The City of Chestermere is pleased to collaborate with Alberta Agriculture & Forestry to better understand aquatic invasive species and the best methods to eradicate them. Ms. Nicole Kimmel will be in Chestermere throughout the summer conducting a research project on Flowering Rush. If you see any of these plants, do not remove or touch them as disturbing them can cause them to spread more easily. More information about aquatic invasive species in Chestermere is available at www.chestermere.ca/ais.
Evaluating flowering rush control efforts in Alberta
By Nicole Kimmel, Weed Specialist with Alberta Agriculture & Forestry
Due to human colonization and disturbance, invasive species have rapidly increased worldwide and are currently the second leading cause of biodiversity loss. Invasive species threaten the environment, the economy and human health as they establish in areas outside their natural range. Canada spends an estimated $30 billion annually on invasive species management, with $20 billion allocated to the forest sector, $7 billion to aquatic invasive species in the Great Lakes and $2.2 billion to the agricultural sector. However, terrestrial invasive species management do not face the same challenges as aquatic invasives. In aquatics having a lack of effective control methods and experience make detection and rapid response difficult in the province.
Introduced from Europe as an ornamental plant, flowering rush (Butomus umbellatus L.) has quickly secured a home in Alberta. Currently, it is found in 13 locations within Alberta. This species can grow completely or partially submerged along the shoreline where its triangular stem and sword-like leaves will surface. When in bloom, the distinct umbrella shaped clusters of pink and white flowers help in identification in dense stands within the water.
Flowering rush may pose a serious threat by reducing the water quality and availability for native vegetation and wildlife. Under the Alberta Weed Control Act and the Alberta Fisheries Act, flowering rush is listed as prohibited meaning it must be eradicated when found. Once established, this species is extremely difficult to control. Flowering rush can reproduce sexually by seed or vegetatively by fragmentation of rhizomes and small bulbs known as bulbils, complicating management efforts. However, spread in Alberta is primarily through bulbils and rhizomes dispersed by human, animal or boat. This species is largely concerning to the Western Irrigation District (WID) because it supplies irrigation water to over 400 farms and 96,000 acres of cropland, which may further disperse this invasive species as well as negatively impact associated stakeholders.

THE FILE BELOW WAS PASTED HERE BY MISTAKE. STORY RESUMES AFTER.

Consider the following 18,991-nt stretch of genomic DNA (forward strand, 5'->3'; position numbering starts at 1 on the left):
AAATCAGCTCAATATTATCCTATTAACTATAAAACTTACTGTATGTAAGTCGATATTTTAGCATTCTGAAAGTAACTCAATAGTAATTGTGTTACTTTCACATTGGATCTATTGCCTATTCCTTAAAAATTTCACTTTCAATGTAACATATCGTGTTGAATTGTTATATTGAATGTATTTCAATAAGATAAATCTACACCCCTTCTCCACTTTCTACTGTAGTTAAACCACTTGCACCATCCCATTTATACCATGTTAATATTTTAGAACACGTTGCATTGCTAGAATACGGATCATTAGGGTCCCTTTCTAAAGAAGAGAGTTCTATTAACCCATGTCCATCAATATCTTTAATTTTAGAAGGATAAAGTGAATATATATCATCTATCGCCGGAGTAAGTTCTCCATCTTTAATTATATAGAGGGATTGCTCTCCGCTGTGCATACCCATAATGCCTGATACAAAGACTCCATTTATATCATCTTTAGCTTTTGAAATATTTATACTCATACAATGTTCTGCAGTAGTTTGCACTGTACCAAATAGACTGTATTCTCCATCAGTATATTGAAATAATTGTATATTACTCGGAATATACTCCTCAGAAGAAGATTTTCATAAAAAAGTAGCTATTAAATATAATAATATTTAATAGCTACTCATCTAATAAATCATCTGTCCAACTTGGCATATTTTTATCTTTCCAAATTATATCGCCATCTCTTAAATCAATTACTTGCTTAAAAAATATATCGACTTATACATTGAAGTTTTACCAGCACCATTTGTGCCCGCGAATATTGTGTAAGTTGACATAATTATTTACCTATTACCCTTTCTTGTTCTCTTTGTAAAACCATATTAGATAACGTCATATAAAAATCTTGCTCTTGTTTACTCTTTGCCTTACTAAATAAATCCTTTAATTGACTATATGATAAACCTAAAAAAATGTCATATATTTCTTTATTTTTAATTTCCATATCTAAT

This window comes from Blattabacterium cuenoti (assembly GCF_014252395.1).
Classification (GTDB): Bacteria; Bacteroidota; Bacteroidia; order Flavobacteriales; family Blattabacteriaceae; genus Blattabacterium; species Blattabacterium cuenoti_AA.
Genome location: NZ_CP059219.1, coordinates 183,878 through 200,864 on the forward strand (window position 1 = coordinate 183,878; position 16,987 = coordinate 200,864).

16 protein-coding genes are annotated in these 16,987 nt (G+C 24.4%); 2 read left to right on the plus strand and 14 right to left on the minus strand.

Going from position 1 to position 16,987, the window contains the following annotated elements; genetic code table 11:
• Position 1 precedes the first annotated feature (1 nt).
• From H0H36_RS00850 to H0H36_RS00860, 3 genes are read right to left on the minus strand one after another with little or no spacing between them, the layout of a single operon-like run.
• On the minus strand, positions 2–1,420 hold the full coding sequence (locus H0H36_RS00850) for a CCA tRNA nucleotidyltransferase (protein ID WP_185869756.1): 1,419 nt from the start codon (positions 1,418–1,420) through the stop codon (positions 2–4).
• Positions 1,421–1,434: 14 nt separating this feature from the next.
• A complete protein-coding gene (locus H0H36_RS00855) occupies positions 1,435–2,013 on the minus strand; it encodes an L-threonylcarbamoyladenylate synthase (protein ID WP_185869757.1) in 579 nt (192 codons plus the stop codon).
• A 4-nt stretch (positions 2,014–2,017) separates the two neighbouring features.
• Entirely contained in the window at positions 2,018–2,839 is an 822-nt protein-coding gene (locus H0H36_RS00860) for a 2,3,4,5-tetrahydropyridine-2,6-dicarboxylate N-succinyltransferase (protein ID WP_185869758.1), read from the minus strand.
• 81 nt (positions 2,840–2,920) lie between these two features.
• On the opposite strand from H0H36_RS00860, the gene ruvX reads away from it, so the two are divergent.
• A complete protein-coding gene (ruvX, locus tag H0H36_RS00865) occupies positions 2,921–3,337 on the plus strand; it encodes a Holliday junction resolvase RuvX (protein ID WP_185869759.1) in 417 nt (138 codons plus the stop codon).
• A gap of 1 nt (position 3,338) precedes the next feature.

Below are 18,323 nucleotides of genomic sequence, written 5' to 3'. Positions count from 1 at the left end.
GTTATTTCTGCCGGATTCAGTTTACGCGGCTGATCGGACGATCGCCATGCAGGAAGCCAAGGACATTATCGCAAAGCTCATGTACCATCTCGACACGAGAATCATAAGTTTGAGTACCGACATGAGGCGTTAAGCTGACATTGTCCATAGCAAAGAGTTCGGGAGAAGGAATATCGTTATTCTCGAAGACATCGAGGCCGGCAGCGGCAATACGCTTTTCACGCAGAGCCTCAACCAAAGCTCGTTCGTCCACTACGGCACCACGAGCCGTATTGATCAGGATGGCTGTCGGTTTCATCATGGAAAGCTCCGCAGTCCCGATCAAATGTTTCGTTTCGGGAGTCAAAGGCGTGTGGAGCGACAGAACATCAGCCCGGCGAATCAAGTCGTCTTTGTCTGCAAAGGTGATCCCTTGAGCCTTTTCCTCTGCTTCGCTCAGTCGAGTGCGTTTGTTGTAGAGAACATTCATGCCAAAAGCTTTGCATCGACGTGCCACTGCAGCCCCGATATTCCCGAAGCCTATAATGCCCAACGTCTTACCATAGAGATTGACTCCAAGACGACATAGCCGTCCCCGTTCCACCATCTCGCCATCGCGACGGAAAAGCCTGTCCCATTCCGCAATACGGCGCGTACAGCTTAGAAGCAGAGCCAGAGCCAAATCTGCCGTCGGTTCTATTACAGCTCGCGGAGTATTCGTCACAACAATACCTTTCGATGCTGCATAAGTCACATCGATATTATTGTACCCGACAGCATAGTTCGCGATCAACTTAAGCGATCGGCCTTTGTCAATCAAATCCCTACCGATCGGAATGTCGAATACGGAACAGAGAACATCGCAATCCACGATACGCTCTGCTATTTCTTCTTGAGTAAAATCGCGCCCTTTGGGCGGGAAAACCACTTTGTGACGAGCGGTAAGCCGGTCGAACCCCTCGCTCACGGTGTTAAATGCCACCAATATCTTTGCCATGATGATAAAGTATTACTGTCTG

This project will contribute to our understanding of flowering rush control management. Little is known about flowering rush management in general and no proven methods for eradication in Alberta can be recommended or applied. The objective of this research is to assess the most effective control treatment for flowering rush in the hopes of eventual eradication and reclamation in affected areas. In Chestermere Lake, treatments for this project include hand removal (under 3 timings of removal), mechanical harvesting, removal & re-vegetation, benthic barriers (fabric & rubber) and diver-assisted suction harvesting. This project joins other efforts on flowering rush control in large scale in Alberta with goals to establish a procedure and effective control to be applied to similar locations.